Good TDD Principles


The purpose of this section is to provide some general guidelines on how we conduct testing in our applications. This will give our developers some baseline standards on how to go about testing. These guidelines are not intended to be prescriptive on what developers should test but to ensure that with a consistent understanding of our tests, it will be easy to grasp by other developers.


Hackney’s development standards have evolved over the past couple of years and one of the underpinning principles of this evolution is the adoption of Test-Driven Development (TDD) where developers are encouraged to start implementing a solution by first writing tests. These tests should describe the feature being implemented and should steer the implementation as it develops. The tests should let developers know what a unit or module is expected to do and should provide feedback on whether or not what was required has been achieved. It is also useful to have these tests in place as a means of regression testing. As your implementation grows it becomes more and more difficult to determine if any previous code gets broken by newer functionality. With proper test coverage, regression testing is included by default.

TDD Principles#

The following are some of the principles we have adopted as part of our TDD principles. These are meant to be used as guidelines for testing your application:

Test Setup#

Always follow the triple ‘A’ structure: Arrange, Act, Assert

Test Naming#

Tests should be clearly named - ideally the name of the test should describe the implementation you are trying to deliver.

public void Test1()

Not a good test name

public void GetResidentWithValidIdReturnsCorrectRecord()

A better test name that describes what is being tested

Unit Tests#

Unit tests should provide good coverage of the various scenarios that may be encountered; from the main success scenario to any exceptionals or edge cases. See More


  • Red
    • Write the unit test as the basic function you want the code to fulfil which will fail
    • Write only as much code as is required to resolve the current error
    • EG: Our first test states that a specific method will return a specific value. At the start of development, this method will not exist, so the test will fail, as the error states that the method does not exist, create that method, but have it return null
  • Green
    • Write the minimum code required to get a test to pass
    • EG: If our test states that our method will return a specific value, we write the code to provide that value only. We could then write more complex tests to develop greater complexity
  • Refactor
    • When the tests pass, refactor to simplify the code
    • When using the same variable value multiple times, extract it to SetUp
  • Commit
    • Save it to GitHub

End-to-end Tests#

There should be end-to-end tests to test each feature you are implementing. You can have good coverage of unit tests any they may all pass, but they can easily overlook issues with how each unit interacts with others. End-to-end tests can pick up on these types of issues. End-to-end tests can test and validate that a feature is implemented as per user need. End-to-end tests are also good for regression testing; ensuring that each new implementation doesn’t break the behaviour of the feature as a whole.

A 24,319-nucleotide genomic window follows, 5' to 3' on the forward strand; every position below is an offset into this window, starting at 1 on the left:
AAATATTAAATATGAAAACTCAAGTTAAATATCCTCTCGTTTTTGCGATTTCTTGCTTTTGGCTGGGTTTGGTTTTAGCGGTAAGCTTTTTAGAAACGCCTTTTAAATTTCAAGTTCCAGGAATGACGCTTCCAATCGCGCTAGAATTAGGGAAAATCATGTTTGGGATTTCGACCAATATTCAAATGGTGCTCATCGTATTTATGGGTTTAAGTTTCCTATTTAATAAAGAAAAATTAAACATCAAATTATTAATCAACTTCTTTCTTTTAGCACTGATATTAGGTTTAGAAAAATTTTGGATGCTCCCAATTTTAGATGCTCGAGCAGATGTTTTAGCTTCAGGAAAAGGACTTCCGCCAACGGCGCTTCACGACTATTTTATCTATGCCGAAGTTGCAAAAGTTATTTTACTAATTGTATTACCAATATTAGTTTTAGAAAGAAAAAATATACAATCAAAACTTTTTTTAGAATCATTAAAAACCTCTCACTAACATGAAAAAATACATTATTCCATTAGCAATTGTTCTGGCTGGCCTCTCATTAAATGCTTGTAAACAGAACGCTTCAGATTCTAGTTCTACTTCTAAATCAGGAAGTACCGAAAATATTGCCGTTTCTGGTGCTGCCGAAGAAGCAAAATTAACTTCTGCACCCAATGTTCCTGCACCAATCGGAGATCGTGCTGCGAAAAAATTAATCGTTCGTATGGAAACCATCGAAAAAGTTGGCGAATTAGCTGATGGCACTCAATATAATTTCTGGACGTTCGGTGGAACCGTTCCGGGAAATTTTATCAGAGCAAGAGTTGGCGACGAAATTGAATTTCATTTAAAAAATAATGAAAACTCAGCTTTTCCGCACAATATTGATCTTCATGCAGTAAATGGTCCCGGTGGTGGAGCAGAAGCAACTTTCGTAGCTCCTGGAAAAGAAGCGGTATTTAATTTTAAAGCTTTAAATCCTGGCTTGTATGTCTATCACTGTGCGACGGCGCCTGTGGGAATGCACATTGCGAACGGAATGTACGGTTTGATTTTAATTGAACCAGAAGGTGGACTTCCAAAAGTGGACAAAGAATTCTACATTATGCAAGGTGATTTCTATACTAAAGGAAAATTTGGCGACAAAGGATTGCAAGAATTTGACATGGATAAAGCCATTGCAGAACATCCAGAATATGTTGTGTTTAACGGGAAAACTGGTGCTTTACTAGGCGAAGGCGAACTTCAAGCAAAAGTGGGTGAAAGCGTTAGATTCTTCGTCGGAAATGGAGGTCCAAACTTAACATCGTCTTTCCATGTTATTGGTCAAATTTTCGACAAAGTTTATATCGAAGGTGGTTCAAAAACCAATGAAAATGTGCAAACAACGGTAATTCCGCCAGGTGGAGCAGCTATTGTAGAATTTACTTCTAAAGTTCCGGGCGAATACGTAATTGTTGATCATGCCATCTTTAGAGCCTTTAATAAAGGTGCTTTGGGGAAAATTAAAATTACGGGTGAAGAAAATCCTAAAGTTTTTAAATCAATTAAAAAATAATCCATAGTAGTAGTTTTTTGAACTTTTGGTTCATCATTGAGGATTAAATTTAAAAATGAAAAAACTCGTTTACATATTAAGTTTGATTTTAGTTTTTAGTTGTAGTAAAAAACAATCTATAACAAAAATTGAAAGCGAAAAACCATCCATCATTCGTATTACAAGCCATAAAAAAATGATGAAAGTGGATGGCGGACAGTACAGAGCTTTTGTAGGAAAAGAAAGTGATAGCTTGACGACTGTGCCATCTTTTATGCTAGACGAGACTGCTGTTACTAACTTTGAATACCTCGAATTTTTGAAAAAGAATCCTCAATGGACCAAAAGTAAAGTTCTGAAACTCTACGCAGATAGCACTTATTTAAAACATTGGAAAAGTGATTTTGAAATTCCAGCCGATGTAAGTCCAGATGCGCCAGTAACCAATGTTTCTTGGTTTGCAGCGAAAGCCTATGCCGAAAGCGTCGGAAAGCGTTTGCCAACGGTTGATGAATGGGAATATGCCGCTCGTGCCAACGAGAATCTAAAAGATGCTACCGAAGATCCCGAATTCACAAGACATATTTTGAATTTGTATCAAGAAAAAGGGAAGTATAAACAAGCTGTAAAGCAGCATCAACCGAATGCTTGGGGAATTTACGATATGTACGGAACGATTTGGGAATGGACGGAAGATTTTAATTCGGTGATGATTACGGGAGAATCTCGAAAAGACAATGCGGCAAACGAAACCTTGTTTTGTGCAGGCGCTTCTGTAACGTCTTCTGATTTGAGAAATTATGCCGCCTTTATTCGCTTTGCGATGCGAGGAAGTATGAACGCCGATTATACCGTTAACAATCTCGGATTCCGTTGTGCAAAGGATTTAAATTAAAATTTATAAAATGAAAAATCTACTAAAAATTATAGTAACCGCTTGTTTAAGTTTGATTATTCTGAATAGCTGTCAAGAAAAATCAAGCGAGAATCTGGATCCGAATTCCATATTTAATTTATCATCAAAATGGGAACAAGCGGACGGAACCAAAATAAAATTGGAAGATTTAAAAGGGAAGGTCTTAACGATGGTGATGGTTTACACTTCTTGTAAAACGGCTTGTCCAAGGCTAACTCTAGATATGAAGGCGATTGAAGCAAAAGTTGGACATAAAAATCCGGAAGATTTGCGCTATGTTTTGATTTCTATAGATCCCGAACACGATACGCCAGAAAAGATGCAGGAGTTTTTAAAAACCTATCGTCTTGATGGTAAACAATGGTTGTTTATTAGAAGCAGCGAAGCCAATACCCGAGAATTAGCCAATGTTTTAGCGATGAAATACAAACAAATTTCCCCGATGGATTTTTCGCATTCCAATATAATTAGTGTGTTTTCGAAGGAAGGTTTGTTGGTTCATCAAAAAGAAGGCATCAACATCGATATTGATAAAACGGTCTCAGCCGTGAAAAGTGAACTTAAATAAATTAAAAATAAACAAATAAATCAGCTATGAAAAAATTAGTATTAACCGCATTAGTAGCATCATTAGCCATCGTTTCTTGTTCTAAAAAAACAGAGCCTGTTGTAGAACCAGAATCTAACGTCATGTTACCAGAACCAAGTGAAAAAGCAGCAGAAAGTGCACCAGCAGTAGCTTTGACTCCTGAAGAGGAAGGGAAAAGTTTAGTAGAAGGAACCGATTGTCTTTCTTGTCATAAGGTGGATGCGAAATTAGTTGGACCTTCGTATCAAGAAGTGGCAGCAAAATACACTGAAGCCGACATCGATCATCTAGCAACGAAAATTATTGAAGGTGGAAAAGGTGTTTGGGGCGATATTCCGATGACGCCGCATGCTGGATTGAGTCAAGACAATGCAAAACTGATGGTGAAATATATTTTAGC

Test Coverage#

Test coverage is all about ensuring that your implementation is sufficiently tested. It is a method of quality checking the tests in our code, ensuring that it covers all possible scenarios and outcomes that your piece of code is expected to capture. Test coverage is used as a metric to specify how much of our code needs to be covered by tests. This will also encourage sufficient refactoring of code so that larger implementations can be broken down into smaller testable chunks. [We need to determine what our test coverage standards should be]

When should you fake it?#

We use a number of different tools to ‘fake’ or simulate the output of dependent modules not directly tested. Modules such as Fakr, Moq, Bogus, etc are used across our development. There is no specific requirement for any one of these to be used. However, when used, they should be used in an appropriate manner. The following are some guidelines on when you should fake an implementation.

When to fake it:

When a unit being tested has a dependency on another unit whose output is not directly part of a test, the dependency’s output can be faked. For example if you are testing a unit that call another unit for data and you are not directly testing the data that gets returned, only what the unit does with the data. The unit that returns the data can be faked.

When not to fake it:

If you are testing a piece of code’s output you will not fake the output you expect from the unit as you will not be able to get a useful test outcome. For example, if your unit accepts two numbers (2 and 2) and you are testing that it returns 4. You will create a fake output of ‘4’ in your implementation and test that your unit returns ‘4’